Wednesday, March 7, 2012

5 - You're Good, not Great...and Tiger Moms

I was proud of myself today.  A good mom moment.  My eldest son, age 6, is going through a rock star phase.  He is a Big Time Rush fan, and his eyes light up anytime he sees a music video (which I censor, and pull up on YouTube for him).  He practices the moves, dances and sings.  I'm hoping that this isn't what he wants to do with his life, because if it is, he has some work to do.  Some people are born with it, some people are not.  When he sings, I smile and clap.  But today, after he sang a little song he made up, he said "I'm GREAT".  I said "You're Good".  He looked at me, shocked.  Shocked as if he had said 2 plus 2 is 4, and I said It's 3.  He KNEW he was great, and I was clearly wrong.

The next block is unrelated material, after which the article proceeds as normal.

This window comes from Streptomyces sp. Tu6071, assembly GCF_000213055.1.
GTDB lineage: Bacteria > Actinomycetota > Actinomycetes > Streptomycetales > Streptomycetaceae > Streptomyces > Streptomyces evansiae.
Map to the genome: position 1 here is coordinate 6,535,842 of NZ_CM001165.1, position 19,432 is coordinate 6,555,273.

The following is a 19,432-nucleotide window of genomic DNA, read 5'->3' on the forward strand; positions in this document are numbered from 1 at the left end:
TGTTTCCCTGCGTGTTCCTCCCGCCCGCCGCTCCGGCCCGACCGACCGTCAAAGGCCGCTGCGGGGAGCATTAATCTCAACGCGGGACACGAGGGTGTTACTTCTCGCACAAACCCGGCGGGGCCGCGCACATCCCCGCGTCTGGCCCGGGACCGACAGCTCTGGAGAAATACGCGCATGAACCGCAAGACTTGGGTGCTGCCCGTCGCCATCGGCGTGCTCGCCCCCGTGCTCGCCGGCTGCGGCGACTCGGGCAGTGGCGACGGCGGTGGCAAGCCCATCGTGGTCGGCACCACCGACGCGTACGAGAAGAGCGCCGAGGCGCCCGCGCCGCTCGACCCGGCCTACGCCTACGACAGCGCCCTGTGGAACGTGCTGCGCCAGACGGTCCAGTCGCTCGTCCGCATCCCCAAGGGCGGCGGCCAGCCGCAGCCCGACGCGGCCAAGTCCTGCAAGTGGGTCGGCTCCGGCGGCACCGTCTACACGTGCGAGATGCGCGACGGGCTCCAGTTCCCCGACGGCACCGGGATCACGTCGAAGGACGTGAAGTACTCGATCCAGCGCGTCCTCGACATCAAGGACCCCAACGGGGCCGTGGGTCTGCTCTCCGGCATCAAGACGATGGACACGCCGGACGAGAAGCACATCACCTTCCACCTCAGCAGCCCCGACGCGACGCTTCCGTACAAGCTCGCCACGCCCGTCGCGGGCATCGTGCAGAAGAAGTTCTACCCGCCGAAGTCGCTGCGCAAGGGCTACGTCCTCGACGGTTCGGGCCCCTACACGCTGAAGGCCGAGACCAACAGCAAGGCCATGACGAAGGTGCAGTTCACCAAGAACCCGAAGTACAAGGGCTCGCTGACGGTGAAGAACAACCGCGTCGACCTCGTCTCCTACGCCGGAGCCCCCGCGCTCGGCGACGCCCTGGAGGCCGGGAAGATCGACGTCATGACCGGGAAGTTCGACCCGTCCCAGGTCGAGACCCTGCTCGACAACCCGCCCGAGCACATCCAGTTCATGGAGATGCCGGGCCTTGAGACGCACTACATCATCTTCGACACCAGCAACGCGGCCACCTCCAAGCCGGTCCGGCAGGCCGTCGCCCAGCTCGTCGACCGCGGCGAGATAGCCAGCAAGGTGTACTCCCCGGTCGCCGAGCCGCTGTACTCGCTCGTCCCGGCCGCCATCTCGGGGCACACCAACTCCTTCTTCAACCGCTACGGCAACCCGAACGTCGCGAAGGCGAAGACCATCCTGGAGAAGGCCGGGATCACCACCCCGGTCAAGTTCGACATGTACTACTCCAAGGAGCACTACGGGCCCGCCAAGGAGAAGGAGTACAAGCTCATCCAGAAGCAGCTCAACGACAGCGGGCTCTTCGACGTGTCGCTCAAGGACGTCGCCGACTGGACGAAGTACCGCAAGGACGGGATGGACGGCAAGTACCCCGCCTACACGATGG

I went on to explain that anyone who is GREAT at something, practices a lot, and learns from the best in the industry.  Great riders take riding lessons, great tennis players take tennis lessons, and great singers take singing lessons.  He nodded in understanding.  I followed up with, "Do you want singing lessons?"  He didn't have to think about it...  "No".

I was proud of myself for finding an opportunity to teach my son that we work hard for the things that are important to us.  I didn't plan on steering him away from a singing career at age 6.